Obama says he won't release bin Laden death photos
(AP) - President Barack Obama ordered grislyphotographs of Osama bin Laden in death sealed from public view onWednesday, declaring, "We don't need to spike the football" intriumph after this week's daring middle-of-the-night raid. Theterrorist leader was killed by American commandos who burst intohis room and feared he was reaching for a nearby weapon, U.S.officials said.
Several weapons were found in the room where the terror chiefdied, including AK-47 assault rifles and side arms, the officialssaid. They spoke on condition of anonymity as they offered the mostrecent in a series of increasingly detailed and sometimes-shiftingaccounts of bin Laden's final minutes after a decade on the run.
Obama said releasing the photographs taken by the Navy SEALraiders was "not who we are" as a country. Though some may denyhis death, "the fact of the matter is you will not see bin Ladenwalking this earth again," the president said in an interviewtaped for CBS' "60 Minutes."
He said any release of the photos could become a propaganda toolfor bin Laden's adherents eager to incite violence.
White House press secretary Jay Carney said the president'sdecision applied to photographs of bin Laden, said to show aportion of his skull blown away from a gunshot wound to the area ofhis left eye, as well as to a video recording of his burial severalhours later in the North Arabian Sea.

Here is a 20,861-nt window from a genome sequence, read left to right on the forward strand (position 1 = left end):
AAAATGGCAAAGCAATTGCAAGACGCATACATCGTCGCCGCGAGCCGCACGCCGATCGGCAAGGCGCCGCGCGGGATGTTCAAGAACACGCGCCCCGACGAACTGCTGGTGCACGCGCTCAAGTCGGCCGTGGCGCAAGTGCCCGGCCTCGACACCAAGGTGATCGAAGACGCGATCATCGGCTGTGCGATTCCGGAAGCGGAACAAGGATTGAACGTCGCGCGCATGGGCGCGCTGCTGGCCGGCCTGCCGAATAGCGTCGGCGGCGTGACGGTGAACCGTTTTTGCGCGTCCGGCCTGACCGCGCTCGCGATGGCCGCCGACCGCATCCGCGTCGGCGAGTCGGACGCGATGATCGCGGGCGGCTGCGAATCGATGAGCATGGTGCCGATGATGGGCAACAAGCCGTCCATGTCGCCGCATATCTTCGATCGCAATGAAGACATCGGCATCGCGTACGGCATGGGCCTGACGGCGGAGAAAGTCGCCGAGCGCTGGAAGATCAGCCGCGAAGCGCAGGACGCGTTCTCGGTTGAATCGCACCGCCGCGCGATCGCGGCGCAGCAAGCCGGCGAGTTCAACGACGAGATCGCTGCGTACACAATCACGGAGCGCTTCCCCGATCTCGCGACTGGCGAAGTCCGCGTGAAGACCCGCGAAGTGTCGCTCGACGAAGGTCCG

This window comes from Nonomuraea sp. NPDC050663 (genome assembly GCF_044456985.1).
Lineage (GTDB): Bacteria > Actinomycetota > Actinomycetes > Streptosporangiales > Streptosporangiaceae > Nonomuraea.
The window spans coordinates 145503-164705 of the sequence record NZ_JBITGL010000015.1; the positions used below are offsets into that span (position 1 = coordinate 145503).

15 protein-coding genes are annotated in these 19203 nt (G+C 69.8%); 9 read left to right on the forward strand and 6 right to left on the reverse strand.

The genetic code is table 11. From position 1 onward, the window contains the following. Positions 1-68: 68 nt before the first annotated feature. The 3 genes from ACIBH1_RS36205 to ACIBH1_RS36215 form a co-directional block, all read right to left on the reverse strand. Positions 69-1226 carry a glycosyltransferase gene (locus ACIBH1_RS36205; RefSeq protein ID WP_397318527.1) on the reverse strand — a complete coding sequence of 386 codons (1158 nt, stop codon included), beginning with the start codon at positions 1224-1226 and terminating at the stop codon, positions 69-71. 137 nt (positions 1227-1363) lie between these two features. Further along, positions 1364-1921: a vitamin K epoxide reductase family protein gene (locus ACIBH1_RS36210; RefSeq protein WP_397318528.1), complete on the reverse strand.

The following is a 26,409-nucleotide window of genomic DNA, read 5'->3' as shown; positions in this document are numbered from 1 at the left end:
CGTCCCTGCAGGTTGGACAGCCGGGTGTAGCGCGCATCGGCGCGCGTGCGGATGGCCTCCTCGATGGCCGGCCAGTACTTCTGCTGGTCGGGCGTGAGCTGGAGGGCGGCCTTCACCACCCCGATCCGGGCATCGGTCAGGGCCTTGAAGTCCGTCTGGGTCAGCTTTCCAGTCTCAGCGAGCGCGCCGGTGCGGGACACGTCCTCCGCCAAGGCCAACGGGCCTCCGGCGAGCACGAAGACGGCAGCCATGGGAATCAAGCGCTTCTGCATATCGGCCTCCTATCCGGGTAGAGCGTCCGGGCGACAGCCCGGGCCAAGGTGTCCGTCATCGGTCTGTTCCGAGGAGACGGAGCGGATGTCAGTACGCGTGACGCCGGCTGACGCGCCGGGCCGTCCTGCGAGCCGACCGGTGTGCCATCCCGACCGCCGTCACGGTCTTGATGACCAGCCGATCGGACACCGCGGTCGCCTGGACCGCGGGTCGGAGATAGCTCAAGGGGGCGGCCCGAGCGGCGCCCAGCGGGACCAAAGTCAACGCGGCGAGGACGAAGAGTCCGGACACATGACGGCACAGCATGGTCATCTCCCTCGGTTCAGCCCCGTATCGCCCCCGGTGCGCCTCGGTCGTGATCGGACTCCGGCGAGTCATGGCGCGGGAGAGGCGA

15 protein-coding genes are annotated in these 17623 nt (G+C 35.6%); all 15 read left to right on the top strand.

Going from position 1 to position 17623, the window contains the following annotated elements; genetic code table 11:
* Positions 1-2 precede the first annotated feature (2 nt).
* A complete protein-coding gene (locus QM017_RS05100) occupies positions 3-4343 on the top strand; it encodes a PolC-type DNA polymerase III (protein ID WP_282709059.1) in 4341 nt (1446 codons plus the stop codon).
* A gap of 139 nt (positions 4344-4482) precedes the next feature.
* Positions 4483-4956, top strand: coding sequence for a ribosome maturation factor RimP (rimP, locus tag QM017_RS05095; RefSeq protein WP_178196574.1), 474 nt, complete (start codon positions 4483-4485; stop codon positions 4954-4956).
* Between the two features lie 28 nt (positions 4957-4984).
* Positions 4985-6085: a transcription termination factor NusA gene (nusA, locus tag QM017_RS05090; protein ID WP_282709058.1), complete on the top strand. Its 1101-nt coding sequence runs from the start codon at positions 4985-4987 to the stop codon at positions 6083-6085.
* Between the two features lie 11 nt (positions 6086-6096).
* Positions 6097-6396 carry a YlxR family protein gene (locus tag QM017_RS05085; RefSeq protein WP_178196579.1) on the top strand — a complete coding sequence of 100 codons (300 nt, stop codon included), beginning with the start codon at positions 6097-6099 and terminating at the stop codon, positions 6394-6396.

The president made no public remarks during the day about theraid, apart from the taped interview.
After two days of shifting accounts of the dramatic raid, Carneysaid he would no longer provide details of the 40-minute operationby the team of elite Navy SEALs. That left unresolved numerousmysteries, prominent among them an exact accounting of bin Laden'sdemise. Officials have said he was unarmed but resisted when anunknown number of commandos burst into his room inside thehigh-security compound.
The officials who gave the latest details said a U.S. commandograbbed a woman who charged toward the SEALs inside the room. Theysaid the raiders were concerned that she might be wearing a suicidevest.
Administration officials have said bin Laden's body wasidentified by several means, including a DNA test. Members ofCongress who received a briefing during the day said a sample fromthe body killed at the compound in Pakistan was compared to knownDNA from bin Laden's mother and three sons.
After two days of speculation about releasing the photographs,there was no detectable public debate in the U.S. about the meritsof the raid itself against the man behind the terror attacks thatkilled nearly 3,000 Americans on Sept. 11, 2001.
Attorney General Eric Holder told Congress the operation was"entirely lawful and consistent with our values" and justified as"an action of national self-defense." Noting that bin Laden hadadmitted his involvement in the events of nearly a decade ago, hesaid, "It's lawful to target an enemy commander in the field."
Holder also said the team that carried out the raid had beentrained to take bin Laden alive if he was willing to surrender."It was a kill-or-capture mission," he said. "He made no attemptto surrender."
Bin Laden had evaded capture for nearly a decade, and officialssaid he had currency as well as two telephone numbers sewn into hisclothing when he was killed, suggesting he was prepared to leavehis surroundings on a moment's notice if he sensed danger.
Administration officials said the two dozen SEALs involved inthe operation were back at their home base outside Virginia Beach,Va., and the extensive debriefing they underwent was complete.Saluted as heroes nationwide, they remained publicly unidentifiedbecause of security concerns.
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